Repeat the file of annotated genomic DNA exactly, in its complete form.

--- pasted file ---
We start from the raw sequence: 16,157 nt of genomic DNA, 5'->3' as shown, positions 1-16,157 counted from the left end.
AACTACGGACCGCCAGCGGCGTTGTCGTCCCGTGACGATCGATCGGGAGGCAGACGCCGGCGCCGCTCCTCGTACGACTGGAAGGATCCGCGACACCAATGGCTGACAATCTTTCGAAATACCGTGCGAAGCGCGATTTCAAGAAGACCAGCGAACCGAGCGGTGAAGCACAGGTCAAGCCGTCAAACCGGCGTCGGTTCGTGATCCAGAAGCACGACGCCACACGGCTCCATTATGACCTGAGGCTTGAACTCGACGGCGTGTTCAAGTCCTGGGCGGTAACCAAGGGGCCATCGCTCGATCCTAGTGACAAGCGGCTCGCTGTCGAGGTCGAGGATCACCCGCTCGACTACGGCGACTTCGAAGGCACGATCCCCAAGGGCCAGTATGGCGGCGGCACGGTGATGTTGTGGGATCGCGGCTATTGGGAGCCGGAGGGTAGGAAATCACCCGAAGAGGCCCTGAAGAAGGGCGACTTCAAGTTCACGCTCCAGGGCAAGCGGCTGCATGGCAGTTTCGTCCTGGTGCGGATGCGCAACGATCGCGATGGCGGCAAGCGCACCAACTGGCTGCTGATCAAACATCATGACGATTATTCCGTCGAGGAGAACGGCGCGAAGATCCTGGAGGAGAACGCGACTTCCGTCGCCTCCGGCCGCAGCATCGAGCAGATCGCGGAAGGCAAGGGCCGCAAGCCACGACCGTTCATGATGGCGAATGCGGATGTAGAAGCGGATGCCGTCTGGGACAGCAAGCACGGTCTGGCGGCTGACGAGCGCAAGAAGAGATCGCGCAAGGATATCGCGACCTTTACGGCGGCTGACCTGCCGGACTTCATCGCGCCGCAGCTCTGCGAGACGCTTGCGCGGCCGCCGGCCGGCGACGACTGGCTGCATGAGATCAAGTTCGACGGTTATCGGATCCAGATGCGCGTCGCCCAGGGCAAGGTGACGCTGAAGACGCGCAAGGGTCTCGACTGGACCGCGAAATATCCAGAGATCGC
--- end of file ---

We start from the raw sequence: 16,157 nt of genomic DNA, 5'->3' as shown, positions 1-16,157 counted from the left end.
AACTACGGACCGCCAGCGGCGTTGTCGTCCCGTGACGATCGATCGGGAGGCAGACGCCGGCGCCGCTCCTCGTACGACTGGAAGGATCCGCGACACCAATGGCTGACAATCTTTCGAAATACCGTGCGAAGCGCGATTTCAAGAAGACCAGCGAACCGAGCGGTGAAGCACAGGTCAAGCCGTCAAACCGGCGTCGGTTCGTGATCCAGAAGCACGACGCCACACGGCTCCATTATGACCTGAGGCTTGAACTCGACGGCGTGTTCAAGTCCTGGGCGGTAACCAAGGGGCCATCGCTCGATCCTAGTGACAAGCGGCTCGCTGTCGAGGTCGAGGATCACCCGCTCGACTACGGCGACTTCGAAGGCACGATCCCCAAGGGCCAGTATGGCGGCGGCACGGTGATGTTGTGGGATCGCGGCTATTGGGAGCCGGAGGGTAGGAAATCACCCGAAGAGGCCCTGAAGAAGGGCGACTTCAAGTTCACGCTCCAGGGCAAGCGGCTGCATGGCAGTTTCGTCCTGGTGCGGATGCGCAACGATCGCGATGGCGGCAAGCGCACCAACTGGCTGCTGATCAAACATCATGACGATTATTCCGTCGAGGAGAACGGCGCGAAGATCCTGGAGGAGAACGCGACTTCCGTCGCCTCCGGCCGCAGCATCGAGCAGATCGCGGAAGGCAAGGGCCGCAAGCCACGACCGTTCATGATGGCGAATGCGGATGTAGAAGCGGATGCCGTCTGGGACAGCAAGCACGGTCTGGCGGCTGACGAGCGCAAGAAGAGATCGCGCAAGGATATCGCGACCTTTACGGCGGCTGACCTGCCGGACTTCATCGCGCCGCAGCTCTGCGAGACGCTTGCGCGGCCGCCGGCCGGCGACGACTGGCTGCATGAGATCAAGTTCGACGGTTATCGGATCCAGATGCGCGTCGCCCAGGGCAAGGTGACGCTGAAGACGCGCAAGGGTCTCGACTGGACCGCGAAATATCCAGAGATCGC